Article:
Lethbridge Herald, The (Newspaper) - February 24, 1971, Lethbridge, Alberta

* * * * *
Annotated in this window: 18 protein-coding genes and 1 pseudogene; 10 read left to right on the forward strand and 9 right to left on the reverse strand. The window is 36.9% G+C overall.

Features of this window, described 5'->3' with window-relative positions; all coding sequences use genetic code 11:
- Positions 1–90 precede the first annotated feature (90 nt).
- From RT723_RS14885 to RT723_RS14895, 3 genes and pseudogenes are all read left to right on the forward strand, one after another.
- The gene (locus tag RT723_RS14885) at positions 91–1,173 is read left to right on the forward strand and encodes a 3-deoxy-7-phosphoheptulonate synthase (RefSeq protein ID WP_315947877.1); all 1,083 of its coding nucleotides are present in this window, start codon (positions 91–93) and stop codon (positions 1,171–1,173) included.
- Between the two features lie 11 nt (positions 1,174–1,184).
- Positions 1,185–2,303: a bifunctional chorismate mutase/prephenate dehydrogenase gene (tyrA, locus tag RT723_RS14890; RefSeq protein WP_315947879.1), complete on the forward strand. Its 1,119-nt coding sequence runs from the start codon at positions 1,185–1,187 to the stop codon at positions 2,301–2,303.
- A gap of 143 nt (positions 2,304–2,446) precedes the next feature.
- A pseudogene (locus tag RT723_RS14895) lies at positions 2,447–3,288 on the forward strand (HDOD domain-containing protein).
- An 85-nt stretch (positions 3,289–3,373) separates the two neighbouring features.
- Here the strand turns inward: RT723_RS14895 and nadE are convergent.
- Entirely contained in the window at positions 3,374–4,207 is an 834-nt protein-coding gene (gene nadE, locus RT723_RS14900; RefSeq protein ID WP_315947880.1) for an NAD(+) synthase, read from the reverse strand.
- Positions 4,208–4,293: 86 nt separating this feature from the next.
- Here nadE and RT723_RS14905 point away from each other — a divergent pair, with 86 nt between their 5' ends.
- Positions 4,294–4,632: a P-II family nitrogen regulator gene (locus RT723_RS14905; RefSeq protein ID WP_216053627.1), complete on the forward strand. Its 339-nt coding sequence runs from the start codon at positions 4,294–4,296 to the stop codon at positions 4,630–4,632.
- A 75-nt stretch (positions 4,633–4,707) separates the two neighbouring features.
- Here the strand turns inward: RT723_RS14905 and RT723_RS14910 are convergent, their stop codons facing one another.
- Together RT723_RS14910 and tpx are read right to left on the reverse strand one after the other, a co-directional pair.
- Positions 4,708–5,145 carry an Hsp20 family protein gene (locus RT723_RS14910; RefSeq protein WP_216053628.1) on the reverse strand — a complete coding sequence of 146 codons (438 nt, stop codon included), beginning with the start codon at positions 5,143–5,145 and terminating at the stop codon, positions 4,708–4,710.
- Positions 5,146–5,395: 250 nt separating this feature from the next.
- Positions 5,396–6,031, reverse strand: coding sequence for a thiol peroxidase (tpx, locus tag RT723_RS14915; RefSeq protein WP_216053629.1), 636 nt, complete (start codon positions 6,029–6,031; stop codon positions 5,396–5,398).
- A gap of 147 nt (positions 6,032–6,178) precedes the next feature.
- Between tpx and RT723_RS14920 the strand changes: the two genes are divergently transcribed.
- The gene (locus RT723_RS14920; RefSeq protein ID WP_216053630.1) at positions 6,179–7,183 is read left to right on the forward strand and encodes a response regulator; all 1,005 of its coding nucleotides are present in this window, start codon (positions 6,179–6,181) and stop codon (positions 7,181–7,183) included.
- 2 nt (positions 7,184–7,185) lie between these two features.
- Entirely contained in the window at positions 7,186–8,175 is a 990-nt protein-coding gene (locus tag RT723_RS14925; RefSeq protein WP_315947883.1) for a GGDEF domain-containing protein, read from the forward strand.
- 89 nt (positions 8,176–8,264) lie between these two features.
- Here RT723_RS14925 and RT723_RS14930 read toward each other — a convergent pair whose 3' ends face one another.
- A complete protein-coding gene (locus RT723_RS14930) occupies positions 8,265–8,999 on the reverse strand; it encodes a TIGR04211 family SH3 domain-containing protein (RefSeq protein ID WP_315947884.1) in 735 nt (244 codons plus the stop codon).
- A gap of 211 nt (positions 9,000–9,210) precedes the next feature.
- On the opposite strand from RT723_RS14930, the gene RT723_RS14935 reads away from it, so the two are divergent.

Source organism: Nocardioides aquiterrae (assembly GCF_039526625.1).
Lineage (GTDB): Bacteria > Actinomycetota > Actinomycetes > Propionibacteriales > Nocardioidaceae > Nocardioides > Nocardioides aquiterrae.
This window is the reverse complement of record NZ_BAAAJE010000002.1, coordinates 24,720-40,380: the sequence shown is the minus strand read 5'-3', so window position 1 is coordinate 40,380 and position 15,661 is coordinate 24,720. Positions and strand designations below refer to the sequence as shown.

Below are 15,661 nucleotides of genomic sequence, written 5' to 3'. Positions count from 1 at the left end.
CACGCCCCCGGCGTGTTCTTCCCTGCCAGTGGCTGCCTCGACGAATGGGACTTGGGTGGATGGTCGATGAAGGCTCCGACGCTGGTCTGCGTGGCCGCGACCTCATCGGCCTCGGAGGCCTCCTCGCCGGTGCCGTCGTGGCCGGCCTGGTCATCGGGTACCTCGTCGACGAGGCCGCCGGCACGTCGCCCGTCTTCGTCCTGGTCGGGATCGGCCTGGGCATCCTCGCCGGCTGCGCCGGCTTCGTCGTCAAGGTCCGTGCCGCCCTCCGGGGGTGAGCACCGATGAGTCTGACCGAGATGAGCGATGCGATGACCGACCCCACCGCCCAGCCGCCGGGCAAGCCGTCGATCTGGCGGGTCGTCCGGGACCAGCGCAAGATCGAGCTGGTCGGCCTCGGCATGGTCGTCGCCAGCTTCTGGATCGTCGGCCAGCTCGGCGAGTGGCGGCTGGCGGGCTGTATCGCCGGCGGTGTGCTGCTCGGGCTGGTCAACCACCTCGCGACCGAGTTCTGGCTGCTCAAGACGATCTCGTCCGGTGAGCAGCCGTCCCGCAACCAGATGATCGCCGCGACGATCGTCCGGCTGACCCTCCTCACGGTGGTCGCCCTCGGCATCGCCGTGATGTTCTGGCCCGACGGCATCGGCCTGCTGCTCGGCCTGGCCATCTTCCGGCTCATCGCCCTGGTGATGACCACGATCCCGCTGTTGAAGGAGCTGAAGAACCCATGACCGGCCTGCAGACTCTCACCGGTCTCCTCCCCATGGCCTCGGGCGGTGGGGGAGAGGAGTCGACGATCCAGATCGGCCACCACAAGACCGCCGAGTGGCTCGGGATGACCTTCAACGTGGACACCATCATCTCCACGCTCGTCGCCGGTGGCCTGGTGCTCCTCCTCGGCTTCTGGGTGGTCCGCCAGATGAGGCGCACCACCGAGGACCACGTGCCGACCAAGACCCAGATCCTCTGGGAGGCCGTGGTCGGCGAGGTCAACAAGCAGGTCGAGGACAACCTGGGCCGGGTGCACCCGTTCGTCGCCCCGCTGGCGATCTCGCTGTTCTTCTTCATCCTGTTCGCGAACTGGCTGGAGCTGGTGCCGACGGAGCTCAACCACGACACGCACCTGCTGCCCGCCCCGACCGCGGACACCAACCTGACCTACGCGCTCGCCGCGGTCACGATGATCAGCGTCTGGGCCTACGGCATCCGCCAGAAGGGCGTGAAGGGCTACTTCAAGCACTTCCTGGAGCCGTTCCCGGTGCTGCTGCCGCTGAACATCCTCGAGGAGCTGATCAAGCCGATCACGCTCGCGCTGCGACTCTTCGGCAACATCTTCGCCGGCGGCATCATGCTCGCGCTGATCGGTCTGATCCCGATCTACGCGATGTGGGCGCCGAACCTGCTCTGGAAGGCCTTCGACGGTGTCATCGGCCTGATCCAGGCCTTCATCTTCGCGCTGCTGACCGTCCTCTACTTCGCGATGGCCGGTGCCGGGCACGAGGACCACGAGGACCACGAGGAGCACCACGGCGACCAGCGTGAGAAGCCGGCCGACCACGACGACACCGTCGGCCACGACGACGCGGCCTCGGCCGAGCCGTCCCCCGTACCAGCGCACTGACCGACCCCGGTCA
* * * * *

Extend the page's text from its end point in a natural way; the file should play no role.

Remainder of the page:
4 'SW UTHttlBGE HHtALO Welnesday. February Jf Anthony Westell It's a big gamble The invasion of Southern Laos by South Vietnamese troops (with Am- erican air cover) is a huge gam- ble. Its purpose is to cut off sup- ply lines of the North Vietnamese along the Ho CM Minh trail, leav- ing North Vietnamese troops strand- ed and helpless. With the Kampong Son supply route in Cambodia closed, there would simply be no way Hanoi could send in vital re- placements, if the Laotian trails were effectively shut off. The future security of South Vietnam, and of Cambodia is entirely dependent on preventing the steady flow into their territory of men, organizers, pro- pagandists, guns, ammunition, and everything else it takes to win a war. The war in Laos is bound to be as bloody, as cruel and repulsive as the continuing fight in South Viet- nam. There will be an emphasis on guerrilla warfare; there will be troop units cut off from their fellows and slaughtered; there are bound to be civilian victims. If North Vietnamese infiltration into the South can be slowed down to a trickle, it will be a triumph for the ARVN forces, a giant step towards peace in Indochina. But Hanoi's General Giap has already proved himself to be a guerrilla strategist beyond compare and it is unlikely that the Laotian invasion has caught him by surprise. The ques- tion that must haunt the United States president, who is determined to avoid sending any American soldiers into Laos, is what will hap- pen if the Laotian venture is un- successful? Can the United States continue to assist its allies only with air support? Alyeska has the answer Construction of the Alaskan pipe- line from Prudhoe Bay to the port of Valdez is held up by a court in- junction acquired by conservation- ists. Before the injunction is lifted there are a number of questions which ought to be answered to the satisfaction of the Americans questions like what precautions will have to be taken against misuse of the accompanying roadbed? How will trucks be prevented from trav- elling over the permafrost making tracks that will deepen into gullies because the tundra cannot renew it- self? Where will the gravel for the road come from and will the wilder- ness be pocked with gravel pits? These are of concern to the Ameri- cans. Canada has a deep concern of her own. What will happen if tank- ers spill the oil along the Pacific coast on its way from Valdez to Se- attle refineries? An advertisement carried in the Jan. 30th issue of the New Yorker magazine indicates that no one has anything to worry about. The Al- yeska Pipeline Service Company is going to build the pipeline. It gives its solemn pledge that "the environ- mental disturbances will be avoided where possible, held to a minimum where unavoidable and restored to the fullest practicable extent. "Fur- says the company, "the pipe- line will be the most carefully engi- neered and constructed crude oil pipe- line in the world." Either the company is totally dis- regarding the hearings on the pipe- line or the hearings themselves are a farce. Canadians would like to know the answer. Reggio Callabria Most people who have watched the TV coverage of riots in Reggio Cal- abria the town in Southern Italy, whose citteens have been protesting because their city will no longer be the provincial capital have been puzzled as to what is behind the whole affair. It seerns, frankly, like a kind of sour grapes affair, noth- ing that should spark the destruc- tion that has been going on for weeks. In fact, the causes for it all are longstanding, representing the bitterness that exists between the poverty-riddled south and the more prosperous industrial centres of the north. The Italian government has been attempting to decentralize, to create regional power centres to re- pair the errors of an overcentralized system. But the therapy isn't work- ing. Local jealousies within the south have been inflamed, encourag- ing extremists of all kinds to make use of them. There has been some suspicion that the Fascists have had a hand in encouraging and organiz- ing the troubles. Although the riots have subsided, no one is predicting that there will be no more. South- ern Italy generally is suspicious and resentful of the power, authority and above all of the prosperity of Rome. And Rome is going to have to take note. The government's majority is tenuous and could very easily be up- set by another Keggio Callabria. Art Buchwald WASHINGTON When Vice-President Spiro Agnew criticized the news me- dia a few years ago for playing up bad news instead of good news, he knew what be was talking about. A perfect example of the way the press and TV media showed total irresponsibility took place at the Bob Hope Golf Classic when the vice-president drove two golf balls into the crtnvd in succession, bopping three fans in the process. NBC television, covering the golf classic, trained its cameras on this ignominious event and later put it on its news shows. The eastern establishment press lords, particularly the Washington Post and the New York Times, published front page photos of the vice-president's anguished look after his second drive. The implication given by both television and the newspapers was that Vice-Presi- dent Angew was not a very good golf player. Now it's interesting to note that the N3C-TV cameras reported that incident rather than show all the balls that Agnew drove that did not hit anybody. A small elite band of men in York decided among themselves that Agnew hitting a spectator was news, wiien even-- one knows that Agnew not hitting a spec- tator with a golf ball is ncv.s. The impression the average person got from watching the golf classic on TV was that the vice-president was a very dan- gerous man with a driver. The self-opinion- ated commentators not only discussed the drives that Vicc-President AKncw had just made, but also reminded viewers that this was not the first time he had bopped someone with a golf ball. They cited the Incident with Doug Sanders, the golf pro Reality of foreign ownership in Canada rjTTAWA When foreign capital came into Canada simply to build a factory or dig a mine and to start producing and selling in our market, un- der our laws, few Canadians were concerned. Most of IB, in fact welcomed the money from abroad, the jobs it cre- ated, the taxes it generated and the new goods it brought us. We began to worry when the foreign, mostly U.S., compa- nies grew into complex giants which monopolized more and more of our business and seemed to respond to direction and decision abroad, rather than in Canada. This national concern is on several levels. At the govern- ment level, we are humiliated and we feel our sovereignty threatened when the U.S. gov- ernment orders U.S. corpora- tions to follow certain policies in Canada to send profits home, for example, thus caus- ing a payments crisis here, or whom Agnew had managed to hit in the bead a few years back. Now it is a known fact that on the same Saturday people played golf some- where hi the United States. Not one of them hit a spectator with a golf ball. Did the networks show these people playing golf? Did the newspaper stories concen- trate on all the duffers in America that were playing safe and sane golf that day? The answer is obviously NO! They chose instead to report on Agnew's golf game. Why? Because it was bad news. The fact that no one else that Saturday had hit anyone with a golf ball was good news, and therefore in the eyes of these sell- styled editors it was not news. These editors, who talk only to each otter and watch the same golf matches on television, decided the Agnew story was more important. How can the American people get an ob- jective view of golf when all they see on their news programs and in their papers is the violence committed on the course by the vice-president? What about the children who were watch- ing that day? Did anyone point out to them that for every spectator Vice-President Agnew hit tlicre were that had never been struck by one of his golf balls? Nothing could better dramatize the point Spiro Agnew tried to make a few years ago about the irresponsibility of the, media which choose to show only those parts of the vice president's golf game that are hopeless. It behooves the networks to give the vice-president a full hour on a driving range to prove that every ball Vie hits doesn't necessarily go into the crowd. (Toronto Telegram News Service) not to fill an export order to. which is an enemy of the United States but not of Can- ada. While these encroachments are not serious in themselves and are usually corrected by a neighborly govern roent in Washington, they do show bow dependent we have become on U.S. goodwill and how exposed we are to political pressure. On the private level, many Canadians have discovered some of the disadvantages of foreign ownership in the most painful way during the current business recession when head offices abroad decided to close down their plant and put them out of work. Canadian man- agement might have made ex- actly the same decision, but at least there could have been a confrontation, a chance to ar- gue and appeal. On the cultural level, there is growing realization that busi- ness corporations impose their own values on society, and that a Canadian society dominated by U.S. corporations is likely to be very similar to U.S. so- ciety. There is therefore a growing demand for policies which will regain for Canadians the pow- er to make their own decisions. This is often expressed in terms of limiting or controlling U.S. capital, but we have seen in a previous column that ef- fective power in modern so- ciety rests not with capitalists but with the the g r o u p of managers, tech- nologists, market experts, pro- duction eng i n e e r s and other specialists who combine to make decisions in the modern corporation. The technostructure is pow- erful precisely because it is a dynamic form of business or- ganization. It succeeds because it is more efficient than older types of companies. U.S. corporations- gobble up Canadian companies, not just because they have more capi- tal to invest, but because they are better able to make effi- cient use of resources. The Economic Council of Canada put it this way in a re- cent report: "A feature of in- dustrial organization and trade among advanced countries is tte emergence of more and larger firms that have manu- facturing operations, frequent- ly on a specialized and inte- grated basis, in several coun- tries. "In general, such firms have significant competitive advant- ages arising from their ability to combine large amounts of capital, competent manage- ment, skilled professionals and advanced technology, and to move these to economic loca- tions for production." The multinational corpora- tions already account for about 15 per cent of the total pro- duction of the free world. They are g r o w i n g so fast that the council says they may control half the total production by 1990. This is the reality of foreign ownership in Canada. It is not simply a question of capital. but of management and tech- nology to make the most effi- ccnt mid profitable use of capital. The recent report of the Sen- ate's Special Committee on Science Policy suggested the- same thing from a different angle when it quoted with ap; proval a statement by a Brit- ish cabinet minister that the organization of science U the central source of power for our generation, comparable with the ownership of industry and land in times past. In other words, power is the result of harnessing science to industry in the most produc- tive way, and this is achieved by the'technostructure of ex- perts. Operating in several coun- tries, they often control the process of production from tak- ing the raw materials from the ground to refining to manufac- turing and retailing, avoiding the normal disciplines of the commercial market, setting trade patterns by selling goods from one subsidiary to another across international borders, shifting profits to get the best tax deal, and moving vast sums of capital and teams of highly skilled personnel. The influence of the corpora- tions is pervasive also in other and more subtle ways. They produce the organiza- tion man, the employee who identifies strongly with his company image and accept! its goals as defined by head of- fice. If the employee is in Can- ada, he is thus importing the values of U.S. society. By creating demand for their products', corporations also tend to reproduce abroad the U.S. type of consumer econ- omy, with all that implies.in wasteful use of resources, pol- lution of the environment and emphasis on private pleas u r e rather than social service. The giant corporations which move into Canada, or expand their operations here by taking over Canadian firms, thus bring us all the advantages of efficient use of at the price of encroaching on national sovereignty and val- ues. There is no simple solution to such a complex problem, but the next column (on page five today) will examine some of the policy proposals being of- fered to Canadians in this time of rising nationalism. (Toronto Star Syndicate) Maurice Western Huge increases in government spending estimates The govern- ment has responded to unemployment, and to other needs entirely unrelated to unemployment, with huge in- creases in its spending esti- mates. According to the blue book tabled Wednesday by C. M. Dniry, spending will rise by million over the fore- cast expenditures for 1970-71. But experience has shown that mam estimates must be com- pared with main estimates; last year, for example, the gov- ernment had to meet unexpect- ed bills of S528.5 million far more than the federal costs of medicare. What taxpayers are confronted with, therefore, is an increase of million, with an additional mil- lion on the non-budgetary side. Mr. Drury usually makes a point of assuring the House that supplementary estimates will be held to a minimum. (This was the case last year when he set himself a restraint target of million, which the government missed. On the present occasion, the assur- ance is lacking. Thus it would be unrealistic to antici- pate additional spending on a scale below that of the present year. What is probably in pros- pect, therefore, is a billion increase in a single year; an achievement never matched even in the stirring days when the government spent on the apparent assumption that mon- ey grows on We have an interesting ad- dition this year; a glossy pa- per effort by Information Can- ada to place the taxpayer in the picture. When that agency was created, it was freely charged that it would be used for the partisan purposes oi the government. This is amply borne out by the latest publica- tion, which ought to have been printed in rosy hues, this being tho light in which it regards every aspect of the spending program of a benevolent gov- ernment. "Like the homeowner, the government of Canada has to be paid. The homeowner has his mortgage payment, taxes, heat, water, light. Then there's the family's up- keep. The groceries, clothing, medical bills, insurance. And the monthly car payments. By the time he's paid all these bills, there's not enough left of the pay cheque to buy anything new for the house or the fam- ily. "It's the same with the gov- ernment But not quite. To mention one trifle taken at random from the haystack, additional spending by the privy council office (program expenditures and contributions including maintenance and operation of the prime minister's residence, etc.) will amount to F e w taxpayers enjoy such elasticity in regard to spending plans. There is also the puzzling fact, revealed by Mr. Drury, that the ordinary rules of ad- dition and subtraction do not apply in the case of govern- ment. We arc to have a new department of the environment made up from fisheries and forestry and from certain pro- grams and activities drawn from the departments of en- ergy, mines and resources, transport, Indian affairs and northern development and na- tional health and welfare. "In examining the year to year changes in estimates levels for these Mr. Drury cautions, "these transfers should be borne in mind." So They Say I am not a traditional femi- nist. I don't want equality, I want privileges for Mrs. Barbara Castle, British MP, This seems reasonable. The new department is to cost about million. We should not, however, be alarmed since these costs are largely being subtracted from the other de- partments mentioned. How does this work out? The department of fisheries and forestry is to disappear but spending for these purposes will remain about the same. We find, however, that energy, mines and resources is up by roughly million; Indian affairs and northern develop- ment by about million; transport by about million, national health and welfare by million. Obviously this is no ordinary subtraction; we take away but everything goes up. One quarter of the budget now goes for welfare. No less than 14 cents of every dollar goes for interest and other charges. According to Informa- tion Canada: "This interest payment is almost wholly a return on investments in Can- ada by Canadians." Yes, but the government unlike private business does not use this in- vestment money for particular- ly productive purposes and must therefore extract almost billion from us in tax dollars to carry its indebtedness. We expect the government to spend more in times of un- employment and the classic way is through public works. The estimate for capital pro- jects is Where is the money being used? The biggest allocation by far is for needy! Ottawa. It will get million. This compares to million for the entire province of Quebec, which happens to have the largest number of unemployed. It is more than five times as much as the sum allocated for the Maritimes, where unem- ployment rales are extremely high. It is almost six times as much as Manitoba gets; about 21 times as much as the total listed for Saskatchewan. And so on. Not bad, for a single city. The government has been assuring us that inflation may re-emerge as a threat later this year. What effect will spending on this scale have on the expected price surge. Over the longer term the government worries about the adequacy of investment in Canada and our reliance on outside capital. Tljus we are to have the Canada Development Corporation, although no pro- vision for it has apparently been made in the estimates. But its tax proposals as ori- ginally developed were clearly calculated t o accommodate higher spending and the new structure, according to provin- cial critics, will have that ef- fect when inflation is taken isto account. The more it takes from us (in forced savings largely for non-productive pur- the less saving there will be for development and the more it will be necessary to rely on outside funds. One set of policies seems completely at variance with another set. The government has developed a strange talent for meeting itself coming around the mulberry bush. All this makes it more difficult for the taxpayer when he is sum- moned to the annual reckoning wilh government. Small won- der that Information Canada has been called in to persuade us that the apparent pain is mere illusion. How fortunate we are to be able to contribute to government, the giver of all good things and to maintain it in a fashion which betters ev- ery year the style to which it has become accustomed. (Herald Ottawa Bureau) Looking backward Through the Herald 1921 Rainmaker Hatfield is all the talk in Bow Island. The purse is already in the bank to be handed over to Mm when he arrives in the area in the summer. 1931 Closing of one of the three Pro v i n c i a 1 Normal Schools in operation in the province is suggested to relieve the over supply of teachers at the present time. 1041 All civic employees will automatically receive an increase of four per cent in wages and salaries commenc- ing March 1. 1951 The Public School Board has approved a record budget for this year. Britain's proposals for increased representation in the Northern Rhodesian legislature have been criticized by the Ne- groes as not going far enough and denounced by whites as go- ing too far. The Lethbrtdge Herald 504 7th St. S., Lethbridge, Alberta LETHBRIDGE HERALD CO. LTD., Proprietors and Publishers Published 1905 -1954, by Hon. W. A. BUCHANAN Second Class Mall Registration No. 0013 Member of The Canadian Press and the Canadian Daily Newspaper Publishers' Association and the Audit Bureau of Circulations CLEO W. MOWERS, Editor and Publisher THOMAS H. ADAMS, General Manager JOE BALLA Managing Editor ROY F. MILEi Advertising Manager WILLIAM HAY Associate Pditor DOUGLAS K. WALKER Ldilorlal Page Edilor "THE HERALD SERVES THE SOUTH"